By Anand K. Pillai
The beauty of this quaint little town in north of Perak lies in its natural beauty and culinary delights.
Just three hours from Kuala Lumpur either on the road or via KTM’s ETS train service, beautiful cascading hills welcomes one to the town which was once the centre of the British Empire’s presence in the peninsula.
Taiping is the former capital of Perak and was the base from which the colonial masters controlled the state’s tin mining industry.
The precious ore moved through Taiping to Port Weld, on Malaysia’s first railway line, and on to Penang by sea before it is shipped to Great Britain.
Most of the town still has a rustic feel with buildings more than a hundred years old and shophouses built before World War 2.
The natural highlights of Taiping are the famous Bukit Larut. Previously known as Maxwell Hill, it is the first hill resort in Malaysia.
One can choose to hike up this 1.5km-high hill or take a special Land Rover service provided every two hours from 8.30am.
The view of the town and surrounding hills is breathtaking and the fresh air is a welcome change for city dwellers.
Just a short five minute ride from the foot of Bukit Larut is the Burmese Pool.
Though it is called a “pool”, the Burmese Pool is actually a fresh water creek. The water is from the Bukit Larut waterfalls that are not accessible to the public.
There is still a mini-waterfall surrounded by trees, through which the full glory of the morning sun makes for a beautiful sight.
However, as beautiful as these nature’s gift to the people may be, Taiping’s greatest natural heritage is the Taiping Lake Gardens and its famous raintrees.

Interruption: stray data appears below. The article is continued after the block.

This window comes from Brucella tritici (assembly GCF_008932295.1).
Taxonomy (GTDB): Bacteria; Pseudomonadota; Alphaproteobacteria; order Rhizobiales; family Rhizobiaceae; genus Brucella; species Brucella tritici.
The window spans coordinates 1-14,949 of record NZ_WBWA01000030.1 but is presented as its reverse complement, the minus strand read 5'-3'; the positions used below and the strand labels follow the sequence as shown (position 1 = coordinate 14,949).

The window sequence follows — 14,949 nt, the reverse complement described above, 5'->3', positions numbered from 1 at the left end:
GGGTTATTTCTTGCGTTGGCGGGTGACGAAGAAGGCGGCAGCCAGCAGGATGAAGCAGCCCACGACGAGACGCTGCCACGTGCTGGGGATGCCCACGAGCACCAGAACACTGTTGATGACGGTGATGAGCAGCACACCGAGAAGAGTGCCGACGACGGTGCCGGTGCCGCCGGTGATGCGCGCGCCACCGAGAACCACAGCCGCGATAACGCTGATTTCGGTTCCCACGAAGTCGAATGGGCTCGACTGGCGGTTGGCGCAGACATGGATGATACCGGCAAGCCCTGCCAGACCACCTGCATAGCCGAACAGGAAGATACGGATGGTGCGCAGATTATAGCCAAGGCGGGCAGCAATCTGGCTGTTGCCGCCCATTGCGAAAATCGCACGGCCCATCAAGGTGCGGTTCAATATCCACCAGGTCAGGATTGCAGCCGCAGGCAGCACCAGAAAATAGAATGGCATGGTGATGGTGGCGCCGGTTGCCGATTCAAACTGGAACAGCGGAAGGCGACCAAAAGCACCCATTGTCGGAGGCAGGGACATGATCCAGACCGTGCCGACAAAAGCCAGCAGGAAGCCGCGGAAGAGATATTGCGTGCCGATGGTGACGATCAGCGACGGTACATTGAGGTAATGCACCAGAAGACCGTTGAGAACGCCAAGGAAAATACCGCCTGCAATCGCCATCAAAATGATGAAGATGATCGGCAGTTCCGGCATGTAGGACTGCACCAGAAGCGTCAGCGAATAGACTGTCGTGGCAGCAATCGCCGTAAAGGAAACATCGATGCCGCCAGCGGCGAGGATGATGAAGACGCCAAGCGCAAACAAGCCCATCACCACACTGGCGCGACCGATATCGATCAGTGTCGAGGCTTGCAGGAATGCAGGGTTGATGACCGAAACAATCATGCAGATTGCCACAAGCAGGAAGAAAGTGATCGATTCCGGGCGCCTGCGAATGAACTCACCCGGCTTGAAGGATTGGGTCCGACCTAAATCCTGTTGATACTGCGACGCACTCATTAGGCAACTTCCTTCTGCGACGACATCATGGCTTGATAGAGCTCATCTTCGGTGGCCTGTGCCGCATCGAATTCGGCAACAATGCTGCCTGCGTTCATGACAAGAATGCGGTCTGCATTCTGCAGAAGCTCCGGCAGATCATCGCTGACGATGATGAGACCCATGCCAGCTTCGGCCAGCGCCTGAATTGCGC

On a sunny day, the lake glistens and with the hills in the background, it makes for some great photos.
Taking a walk around the lake may seem tiring under the morning or afternoon sun, but the beautiful raintrees surrounding the path make for great shade.
The raintrees of Taiping are a legacy that is the pride of the people.
So much so, each tree is insured for a million ringgit in the event of any accidents or bad weather causing any irreparable damage.
Now the food.
Situated between Ipoh and Penang, one would soon realise that the Chinese fare available in Taiping is as good if not better than these two bigger food paradise.
There are a number of food courts day and night and with prices a lot cheaper than the same fare in the major cities.
One popular destination in the heart of the city is the Casual Market, officially known as the Larut Matang Food Court.
There is just too much choice in this venue that’s nicely divided between halal and non-halal areas.
At night, the open-air Prima food court is equally enticing.
There are many stalls to the left and right of tables set in the middle of a road that’s closed for the benefit of diners.T
The fare here is more for those who favour non-halal meals, including the mouth-watering pork satay.
With all these and much on offer in Taiping, it’s no surprise that the town is also seen by many as a great place to retire.